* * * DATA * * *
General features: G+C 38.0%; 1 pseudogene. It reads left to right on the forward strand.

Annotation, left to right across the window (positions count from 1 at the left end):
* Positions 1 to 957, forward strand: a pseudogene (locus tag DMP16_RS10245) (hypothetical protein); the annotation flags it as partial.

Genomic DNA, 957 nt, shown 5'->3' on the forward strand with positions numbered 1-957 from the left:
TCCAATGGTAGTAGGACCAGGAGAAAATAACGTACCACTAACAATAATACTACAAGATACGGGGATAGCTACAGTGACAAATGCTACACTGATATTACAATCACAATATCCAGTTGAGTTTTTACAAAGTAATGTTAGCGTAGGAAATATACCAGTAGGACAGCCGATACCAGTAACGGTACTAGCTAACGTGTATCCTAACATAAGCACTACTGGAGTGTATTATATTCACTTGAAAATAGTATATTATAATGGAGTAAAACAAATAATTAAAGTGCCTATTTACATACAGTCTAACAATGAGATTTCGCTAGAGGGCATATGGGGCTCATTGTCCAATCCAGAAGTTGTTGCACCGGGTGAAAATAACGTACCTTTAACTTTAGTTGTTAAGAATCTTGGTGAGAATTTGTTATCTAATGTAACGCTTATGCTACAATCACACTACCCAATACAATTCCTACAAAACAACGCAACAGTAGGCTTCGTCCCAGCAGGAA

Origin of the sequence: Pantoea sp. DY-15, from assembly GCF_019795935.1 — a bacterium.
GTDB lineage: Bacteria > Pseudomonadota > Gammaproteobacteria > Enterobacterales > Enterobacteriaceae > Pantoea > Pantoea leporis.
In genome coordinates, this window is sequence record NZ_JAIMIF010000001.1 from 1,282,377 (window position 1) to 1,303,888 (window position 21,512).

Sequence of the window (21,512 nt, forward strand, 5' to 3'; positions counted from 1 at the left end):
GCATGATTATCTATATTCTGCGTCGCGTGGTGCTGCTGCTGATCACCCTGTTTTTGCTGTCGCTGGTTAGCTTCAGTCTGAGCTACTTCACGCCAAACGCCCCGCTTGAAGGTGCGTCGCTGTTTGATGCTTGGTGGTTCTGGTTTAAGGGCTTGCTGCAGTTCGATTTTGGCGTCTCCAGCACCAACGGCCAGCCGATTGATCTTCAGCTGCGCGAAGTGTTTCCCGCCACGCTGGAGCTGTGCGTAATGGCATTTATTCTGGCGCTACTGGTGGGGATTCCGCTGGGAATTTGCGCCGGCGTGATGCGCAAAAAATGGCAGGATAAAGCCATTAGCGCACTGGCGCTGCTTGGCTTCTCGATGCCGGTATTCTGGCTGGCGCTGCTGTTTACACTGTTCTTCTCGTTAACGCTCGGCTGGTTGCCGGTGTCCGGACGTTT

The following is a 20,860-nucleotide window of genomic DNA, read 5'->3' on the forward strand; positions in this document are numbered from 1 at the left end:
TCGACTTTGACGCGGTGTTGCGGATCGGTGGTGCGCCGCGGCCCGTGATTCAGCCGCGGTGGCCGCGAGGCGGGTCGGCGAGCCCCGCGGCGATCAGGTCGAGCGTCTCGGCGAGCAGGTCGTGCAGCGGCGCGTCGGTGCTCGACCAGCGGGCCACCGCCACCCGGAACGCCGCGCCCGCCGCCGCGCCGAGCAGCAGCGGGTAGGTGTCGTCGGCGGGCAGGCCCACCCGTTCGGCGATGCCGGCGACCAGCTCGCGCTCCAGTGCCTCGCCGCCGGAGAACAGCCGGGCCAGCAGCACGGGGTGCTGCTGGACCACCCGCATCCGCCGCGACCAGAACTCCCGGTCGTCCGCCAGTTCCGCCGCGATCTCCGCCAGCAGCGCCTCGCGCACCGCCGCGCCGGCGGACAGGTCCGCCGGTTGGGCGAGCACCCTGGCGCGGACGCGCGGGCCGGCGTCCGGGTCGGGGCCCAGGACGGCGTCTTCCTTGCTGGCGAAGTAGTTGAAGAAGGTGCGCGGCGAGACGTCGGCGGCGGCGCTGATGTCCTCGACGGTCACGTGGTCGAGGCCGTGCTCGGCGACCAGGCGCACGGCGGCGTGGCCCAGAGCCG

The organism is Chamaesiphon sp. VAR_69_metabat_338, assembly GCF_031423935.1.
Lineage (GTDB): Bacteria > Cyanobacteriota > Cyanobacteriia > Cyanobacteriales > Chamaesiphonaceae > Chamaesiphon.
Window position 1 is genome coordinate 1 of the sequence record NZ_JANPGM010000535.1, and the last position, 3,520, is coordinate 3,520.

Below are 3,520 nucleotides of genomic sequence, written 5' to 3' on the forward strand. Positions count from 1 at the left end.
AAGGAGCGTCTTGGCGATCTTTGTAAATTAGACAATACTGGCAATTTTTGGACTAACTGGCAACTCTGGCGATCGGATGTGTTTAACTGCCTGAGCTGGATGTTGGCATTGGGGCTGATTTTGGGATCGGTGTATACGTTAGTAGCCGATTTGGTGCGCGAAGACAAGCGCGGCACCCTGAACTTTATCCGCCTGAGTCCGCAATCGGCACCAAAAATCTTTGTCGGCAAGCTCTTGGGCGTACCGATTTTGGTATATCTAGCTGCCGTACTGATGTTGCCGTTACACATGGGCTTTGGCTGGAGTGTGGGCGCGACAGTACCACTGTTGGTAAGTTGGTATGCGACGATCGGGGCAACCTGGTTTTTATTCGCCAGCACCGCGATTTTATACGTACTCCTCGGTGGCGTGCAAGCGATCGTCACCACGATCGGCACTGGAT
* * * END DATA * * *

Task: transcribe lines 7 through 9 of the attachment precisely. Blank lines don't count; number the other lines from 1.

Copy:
GTDB lineage: Bacteria > Pseudomonadota > Gammaproteobacteria > Enterobacterales > Enterobacteriaceae > Pantoea > Pantoea leporis.
In genome coordinates, this window is sequence record NZ_JAIMIF010000001.1 from 1,282,377 (window position 1) to 1,303,888 (window position 21,512).

Sequence of the window (21,512 nt, forward strand, 5' to 3'; positions counted from 1 at the left end):